View Full Version : Local group carves honors for wounded vets

01-27-09, 07:43 AM
Local group carves honors for wounded vets
Anthony Welsch 7 hrs ago

It took an explosion on the streets of Iraq to put in a kink in Sergeant Andrew Simmons stride back in 2006 as he made his way home to East Tennessee.

"I was just walking on the street on foot patrol, headed back to the base, and I just happened to come across an IED [improvised explosive device]. I didn't even know it was there until it exploded. It went off about eight feet behind me. Put a little piece of shrapnel in my leg," Simmons said.

After some physical therpay, the purple heart recipient now walks without complaints, but still worries occasionally what the wound will mean later in life.

"Who is to say in the future I won't have a hard time walking?" the Marine asked.

But one group of East Tennesseans are giving soldiers and Marines like Simmons reason for a little bounce in their step.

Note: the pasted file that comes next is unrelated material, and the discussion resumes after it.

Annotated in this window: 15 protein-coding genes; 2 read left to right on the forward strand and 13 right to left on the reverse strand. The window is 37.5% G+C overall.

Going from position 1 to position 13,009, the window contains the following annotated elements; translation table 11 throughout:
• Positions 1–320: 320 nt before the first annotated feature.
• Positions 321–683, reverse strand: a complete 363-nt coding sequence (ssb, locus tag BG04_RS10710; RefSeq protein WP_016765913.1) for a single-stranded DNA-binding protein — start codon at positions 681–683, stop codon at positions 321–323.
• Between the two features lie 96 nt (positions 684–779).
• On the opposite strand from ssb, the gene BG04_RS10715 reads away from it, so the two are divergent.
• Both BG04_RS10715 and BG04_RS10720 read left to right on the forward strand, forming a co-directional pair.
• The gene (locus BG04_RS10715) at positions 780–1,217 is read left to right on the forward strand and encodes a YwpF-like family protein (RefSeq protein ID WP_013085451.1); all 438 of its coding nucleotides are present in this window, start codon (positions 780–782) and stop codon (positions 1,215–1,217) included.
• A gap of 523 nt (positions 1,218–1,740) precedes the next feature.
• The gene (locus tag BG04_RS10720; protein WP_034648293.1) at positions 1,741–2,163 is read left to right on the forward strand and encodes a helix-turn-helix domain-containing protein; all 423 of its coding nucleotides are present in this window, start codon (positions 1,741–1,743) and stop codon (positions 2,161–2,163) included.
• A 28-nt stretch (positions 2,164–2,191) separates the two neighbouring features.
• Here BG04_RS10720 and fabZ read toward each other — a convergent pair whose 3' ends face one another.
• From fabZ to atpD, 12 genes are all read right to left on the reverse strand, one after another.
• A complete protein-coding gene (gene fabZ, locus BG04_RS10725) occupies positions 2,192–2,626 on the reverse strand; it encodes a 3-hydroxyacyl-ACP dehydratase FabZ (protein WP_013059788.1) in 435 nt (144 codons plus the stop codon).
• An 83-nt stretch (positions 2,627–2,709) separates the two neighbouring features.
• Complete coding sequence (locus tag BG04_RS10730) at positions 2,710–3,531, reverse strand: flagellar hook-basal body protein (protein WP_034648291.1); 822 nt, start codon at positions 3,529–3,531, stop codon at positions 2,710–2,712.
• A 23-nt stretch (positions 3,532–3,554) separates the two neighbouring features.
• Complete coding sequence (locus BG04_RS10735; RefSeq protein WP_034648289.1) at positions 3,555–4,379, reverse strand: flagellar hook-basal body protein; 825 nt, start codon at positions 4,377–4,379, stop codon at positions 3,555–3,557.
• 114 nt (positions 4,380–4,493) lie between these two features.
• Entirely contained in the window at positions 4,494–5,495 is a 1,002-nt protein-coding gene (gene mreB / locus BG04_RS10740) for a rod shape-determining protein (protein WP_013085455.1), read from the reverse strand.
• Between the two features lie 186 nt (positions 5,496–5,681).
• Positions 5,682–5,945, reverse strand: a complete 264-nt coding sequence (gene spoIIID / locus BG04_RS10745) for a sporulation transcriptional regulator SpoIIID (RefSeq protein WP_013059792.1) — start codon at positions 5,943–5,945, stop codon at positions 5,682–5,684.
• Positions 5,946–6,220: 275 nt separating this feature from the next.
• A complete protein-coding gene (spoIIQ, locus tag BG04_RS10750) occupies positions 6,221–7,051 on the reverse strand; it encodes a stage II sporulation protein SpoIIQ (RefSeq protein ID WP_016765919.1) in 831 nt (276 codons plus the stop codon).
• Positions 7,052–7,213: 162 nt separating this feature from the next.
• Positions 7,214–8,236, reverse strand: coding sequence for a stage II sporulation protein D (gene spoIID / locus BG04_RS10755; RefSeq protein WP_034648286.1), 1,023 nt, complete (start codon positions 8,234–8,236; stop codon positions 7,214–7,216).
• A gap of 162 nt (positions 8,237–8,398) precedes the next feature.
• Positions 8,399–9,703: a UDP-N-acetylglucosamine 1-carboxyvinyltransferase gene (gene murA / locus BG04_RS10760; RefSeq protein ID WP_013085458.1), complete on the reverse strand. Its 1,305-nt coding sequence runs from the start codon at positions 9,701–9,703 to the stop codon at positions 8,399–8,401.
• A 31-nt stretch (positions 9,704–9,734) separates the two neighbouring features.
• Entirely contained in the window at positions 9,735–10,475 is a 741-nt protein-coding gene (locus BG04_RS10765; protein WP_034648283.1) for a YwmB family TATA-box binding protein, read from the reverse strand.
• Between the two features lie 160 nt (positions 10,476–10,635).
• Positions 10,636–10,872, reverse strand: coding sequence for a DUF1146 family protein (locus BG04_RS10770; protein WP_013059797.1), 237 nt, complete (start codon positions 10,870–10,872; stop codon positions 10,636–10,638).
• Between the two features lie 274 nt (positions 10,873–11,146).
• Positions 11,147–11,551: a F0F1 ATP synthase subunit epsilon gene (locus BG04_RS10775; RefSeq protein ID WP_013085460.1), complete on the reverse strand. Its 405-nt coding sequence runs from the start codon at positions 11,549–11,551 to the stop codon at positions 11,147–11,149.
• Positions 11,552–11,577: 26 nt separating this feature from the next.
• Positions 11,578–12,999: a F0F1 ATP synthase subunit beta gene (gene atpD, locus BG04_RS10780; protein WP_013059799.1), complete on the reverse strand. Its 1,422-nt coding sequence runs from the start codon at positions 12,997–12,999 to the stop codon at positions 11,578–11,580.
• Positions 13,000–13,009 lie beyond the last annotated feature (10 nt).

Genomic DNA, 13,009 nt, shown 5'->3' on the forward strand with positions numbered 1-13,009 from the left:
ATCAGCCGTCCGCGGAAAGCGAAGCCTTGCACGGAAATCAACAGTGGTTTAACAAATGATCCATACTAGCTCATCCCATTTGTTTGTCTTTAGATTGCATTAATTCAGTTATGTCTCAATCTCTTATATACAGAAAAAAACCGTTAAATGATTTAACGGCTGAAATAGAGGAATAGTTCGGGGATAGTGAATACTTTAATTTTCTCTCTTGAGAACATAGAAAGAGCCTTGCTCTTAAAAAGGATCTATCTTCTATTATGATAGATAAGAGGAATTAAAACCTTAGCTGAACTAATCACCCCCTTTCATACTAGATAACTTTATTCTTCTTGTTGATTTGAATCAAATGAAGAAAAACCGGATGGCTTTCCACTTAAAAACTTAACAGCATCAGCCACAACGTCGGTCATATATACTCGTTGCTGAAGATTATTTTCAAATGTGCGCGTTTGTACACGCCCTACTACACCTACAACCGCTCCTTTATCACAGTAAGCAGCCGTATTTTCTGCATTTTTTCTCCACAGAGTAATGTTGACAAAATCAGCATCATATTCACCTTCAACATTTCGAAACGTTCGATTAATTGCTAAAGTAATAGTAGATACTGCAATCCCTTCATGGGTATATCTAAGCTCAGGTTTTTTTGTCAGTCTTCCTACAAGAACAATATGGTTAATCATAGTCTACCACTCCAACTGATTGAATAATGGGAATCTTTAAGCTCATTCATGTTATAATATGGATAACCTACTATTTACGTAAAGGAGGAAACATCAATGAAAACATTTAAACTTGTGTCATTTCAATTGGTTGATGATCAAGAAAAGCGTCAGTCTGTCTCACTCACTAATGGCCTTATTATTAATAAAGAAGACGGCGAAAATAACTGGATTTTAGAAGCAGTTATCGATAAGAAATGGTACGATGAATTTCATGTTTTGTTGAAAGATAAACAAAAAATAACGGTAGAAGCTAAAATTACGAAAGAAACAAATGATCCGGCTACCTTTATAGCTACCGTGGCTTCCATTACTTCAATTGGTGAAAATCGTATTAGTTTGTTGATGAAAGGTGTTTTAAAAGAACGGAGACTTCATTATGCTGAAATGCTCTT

"They're doing a bang-up job, and you've got to give them credit," Fred Binning, a member of the Smoky Mountain Wood Carvers said.

Along with similar groups all around the country, the Smoky Mountain Wood Carvers whittle away at tokens of recognition for wounded East Tennessee veterans.

"There are 57 of them who have been wounded, and our hope is to make canes for almost all of the 57," Binning said.

Nationally, hundreds of soldiers have been honored with the canes. It all started when a group in Oklahoma started the tradition in 2004, and it's spread to carving groups around the country.

During a presentation in Knoxville, Simmons became one of the honored. A carved cane, complete with an Eagle bust, became his.

"We think it shows there are people interested in their plight and also interested in helping them get back to what could be as normal a life as they could have," Binning said.

While the cane will only fly on display at Simmons' home for now, the sergeant says it's good to know, at least one group of men are thinking about his sacrifice and future.

"It's nice, it's a wonderful gesture," Simmons said. "You can tell it took a long time to make."